Yesterday evening I blogged about Army Lt. Gen. Raymond T. Odierno's comments relating the US fatality metrics in Iraq. Odierno claimed that The decrease this month in US fatalities is a sign that the surge is working. He left himself an out saying that more time is needed to see if it is a true trend. I believe that this dip in fatalities is attributable to more than just the Presidents surge. It is a combination of the new way forward and yearly cycles of activity. For example, Odierno said that the US fatalities topped out in May of this year and have fallen as they "kind of predicted." OK, but similar drops in monthly fatalities per day (FPD) have occurred a handful of times since May 2003 (the end of major combat operations), including a similar slide in the same period of 2005. Below is a graphical presentation of whats going on with respect to US fatalities in the Iraqi theater (note: presented below are US deaths only and were gathered from the Internet on 27 July 2007 from the Iraq Coalition Casualties website).
To begin, above is a graph of average FPD from January 2004 to yesterday in red and the month to month change in average FPD in blue. In this view I've cut off everything prior to Jan. 2004 for clarity but it is in there. The red dashed line is a trendline for the average FPD from May 2003 to the present. The trend remains very troubling. I created this graph to highlight how normal a two month change in either direction has been in this conflict.
This graph is the average monthly FPD of a years span superimposed on top of one another. 2003 is omitted. The dashed line is the trendline and they are color specific. This graph shows how closely clustered each (yearly) dataset coordinates with other years. You can see the trend cited by Odierno here and how it--although at a level of FPD higher than previous years--appears to be dropping. I highlight this to note that his trend is following previous trends in this time frame. Or it could be a decline that is relative to yearly regional conditions rather than the presidents surge. Perhaps there is there a reason that the FPD metric recedes during the hot summer months year after year? That aside, if Odierno is correct this line will continue to fall and that will provide some evidence that the presidents surge is working to limit the deaths of our troops, although it says nothing about the state of Iraq and the threats posed to the Iraqi population, that's an entirely different graph. This trend could stabilize in coming months placing us back where we were in prior years. Or finally, this trend could follow the trends of prior years and move back up. One hopes that the third scenario doesn't bear fruit.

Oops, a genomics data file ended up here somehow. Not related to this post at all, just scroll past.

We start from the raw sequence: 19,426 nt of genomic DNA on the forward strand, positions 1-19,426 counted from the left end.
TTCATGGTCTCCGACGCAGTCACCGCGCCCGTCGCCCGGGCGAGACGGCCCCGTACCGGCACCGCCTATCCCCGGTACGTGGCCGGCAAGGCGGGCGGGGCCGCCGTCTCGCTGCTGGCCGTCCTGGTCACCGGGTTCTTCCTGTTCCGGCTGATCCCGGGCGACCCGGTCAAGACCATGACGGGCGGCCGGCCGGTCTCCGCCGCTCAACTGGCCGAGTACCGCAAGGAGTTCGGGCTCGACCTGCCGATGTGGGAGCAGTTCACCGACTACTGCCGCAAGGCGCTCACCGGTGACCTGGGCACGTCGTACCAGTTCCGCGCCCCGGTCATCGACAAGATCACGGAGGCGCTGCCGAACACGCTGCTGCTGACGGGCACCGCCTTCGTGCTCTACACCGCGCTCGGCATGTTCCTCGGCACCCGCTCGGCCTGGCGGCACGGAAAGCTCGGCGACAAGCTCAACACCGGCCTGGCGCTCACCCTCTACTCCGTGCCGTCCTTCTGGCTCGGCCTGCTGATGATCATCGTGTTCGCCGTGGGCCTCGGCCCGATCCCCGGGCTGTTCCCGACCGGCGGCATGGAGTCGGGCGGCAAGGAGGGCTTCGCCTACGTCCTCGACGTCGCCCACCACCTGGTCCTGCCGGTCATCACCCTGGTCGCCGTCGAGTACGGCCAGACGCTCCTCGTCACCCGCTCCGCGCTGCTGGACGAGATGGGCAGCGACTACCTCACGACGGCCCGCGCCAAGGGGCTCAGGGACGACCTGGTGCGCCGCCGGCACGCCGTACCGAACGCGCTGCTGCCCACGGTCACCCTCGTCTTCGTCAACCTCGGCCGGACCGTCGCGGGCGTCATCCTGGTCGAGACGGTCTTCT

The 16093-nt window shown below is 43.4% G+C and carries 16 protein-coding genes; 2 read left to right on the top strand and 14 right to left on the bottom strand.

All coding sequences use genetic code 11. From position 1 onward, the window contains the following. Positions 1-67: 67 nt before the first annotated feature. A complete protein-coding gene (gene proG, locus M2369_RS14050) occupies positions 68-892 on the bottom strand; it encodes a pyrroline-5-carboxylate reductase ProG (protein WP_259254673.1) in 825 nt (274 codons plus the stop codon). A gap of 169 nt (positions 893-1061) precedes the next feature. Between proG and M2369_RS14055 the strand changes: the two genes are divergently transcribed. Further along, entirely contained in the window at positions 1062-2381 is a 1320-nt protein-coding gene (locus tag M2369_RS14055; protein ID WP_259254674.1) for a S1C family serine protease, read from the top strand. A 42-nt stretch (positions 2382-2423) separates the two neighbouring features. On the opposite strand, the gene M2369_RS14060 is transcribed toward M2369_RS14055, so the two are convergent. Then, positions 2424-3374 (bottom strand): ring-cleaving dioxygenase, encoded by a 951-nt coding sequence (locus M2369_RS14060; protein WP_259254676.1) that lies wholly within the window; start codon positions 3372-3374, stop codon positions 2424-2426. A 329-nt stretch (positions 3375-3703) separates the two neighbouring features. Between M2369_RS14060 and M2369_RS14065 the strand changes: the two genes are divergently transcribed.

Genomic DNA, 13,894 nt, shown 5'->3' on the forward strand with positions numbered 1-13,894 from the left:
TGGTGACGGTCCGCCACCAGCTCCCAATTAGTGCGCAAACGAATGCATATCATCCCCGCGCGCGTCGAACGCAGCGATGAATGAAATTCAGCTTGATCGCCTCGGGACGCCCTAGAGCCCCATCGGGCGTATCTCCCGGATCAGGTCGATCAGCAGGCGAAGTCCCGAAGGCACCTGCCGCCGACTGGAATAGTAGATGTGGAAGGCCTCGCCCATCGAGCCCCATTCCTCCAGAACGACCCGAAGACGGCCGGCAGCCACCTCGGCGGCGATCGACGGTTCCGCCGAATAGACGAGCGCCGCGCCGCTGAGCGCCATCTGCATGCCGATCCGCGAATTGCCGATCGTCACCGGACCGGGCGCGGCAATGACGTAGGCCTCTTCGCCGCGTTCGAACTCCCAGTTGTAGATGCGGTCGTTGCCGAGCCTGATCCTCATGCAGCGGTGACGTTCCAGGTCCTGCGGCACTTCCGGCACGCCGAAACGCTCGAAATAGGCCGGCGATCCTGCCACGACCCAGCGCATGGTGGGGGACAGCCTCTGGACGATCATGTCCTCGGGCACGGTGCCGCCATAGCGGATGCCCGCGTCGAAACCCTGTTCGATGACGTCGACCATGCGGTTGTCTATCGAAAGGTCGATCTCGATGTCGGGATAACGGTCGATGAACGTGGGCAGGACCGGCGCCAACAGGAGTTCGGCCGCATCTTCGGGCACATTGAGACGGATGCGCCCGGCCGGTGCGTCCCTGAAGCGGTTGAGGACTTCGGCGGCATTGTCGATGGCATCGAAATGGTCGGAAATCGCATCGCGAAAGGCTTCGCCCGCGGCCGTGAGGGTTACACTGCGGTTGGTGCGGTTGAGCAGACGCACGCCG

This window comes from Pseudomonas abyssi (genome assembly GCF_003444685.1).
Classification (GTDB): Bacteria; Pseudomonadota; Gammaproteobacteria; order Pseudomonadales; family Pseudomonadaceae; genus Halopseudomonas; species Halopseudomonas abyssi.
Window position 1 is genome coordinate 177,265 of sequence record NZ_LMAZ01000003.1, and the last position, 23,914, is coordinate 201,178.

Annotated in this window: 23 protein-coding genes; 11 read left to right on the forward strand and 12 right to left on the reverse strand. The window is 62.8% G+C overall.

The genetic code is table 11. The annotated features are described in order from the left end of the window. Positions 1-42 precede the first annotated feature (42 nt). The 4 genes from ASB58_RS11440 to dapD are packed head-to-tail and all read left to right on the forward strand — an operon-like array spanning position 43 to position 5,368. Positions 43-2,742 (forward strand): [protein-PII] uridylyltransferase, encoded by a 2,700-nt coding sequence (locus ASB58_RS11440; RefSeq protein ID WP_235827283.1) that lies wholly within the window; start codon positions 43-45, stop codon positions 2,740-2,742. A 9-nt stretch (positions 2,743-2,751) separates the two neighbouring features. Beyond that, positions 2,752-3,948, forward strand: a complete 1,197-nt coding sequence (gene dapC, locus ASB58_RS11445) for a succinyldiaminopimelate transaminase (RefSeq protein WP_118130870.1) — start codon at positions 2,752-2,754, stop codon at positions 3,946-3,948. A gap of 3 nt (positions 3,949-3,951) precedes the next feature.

Below is a blown up version of the month-to-month period we're currently in in Iraq.
Above is a month-to-month change in FPD of the period of interest. I point this final graph out to show how typical month-to-month trends in the negative are during this time period. I hope that Odierno's vision bears fruit, but to be hyping this belief amounts to a "gut feeling" rather than a legitimate trend.
I mentioned yesterday that I had reservation with the much anticipated Petraeus/Crocker report on the situation in Iraq. I feel that the information present will be spun in such a way to wash away the bad points while enhancing or fabricating the positive points. We should all consider what is presented in the GAO as an apolitical report when compared to the July and September reports. I'm going to briefly expand on this argument below with two LA Times articles published this morning.
We learned today that the Administration has quit reporting to Congress the availability of electricity in Baghdad. The likely reason being that it is not going well. But an ThinkProgress points out, Ryan "Crocker told CBS News that electricity "is more important to the average Iraqi than all 18 benchmarks rolled up into one." It's the hearts and minds argument I've been arguing all along. We'll see if this figure makes into the assessment and if it isn't spun or discounted.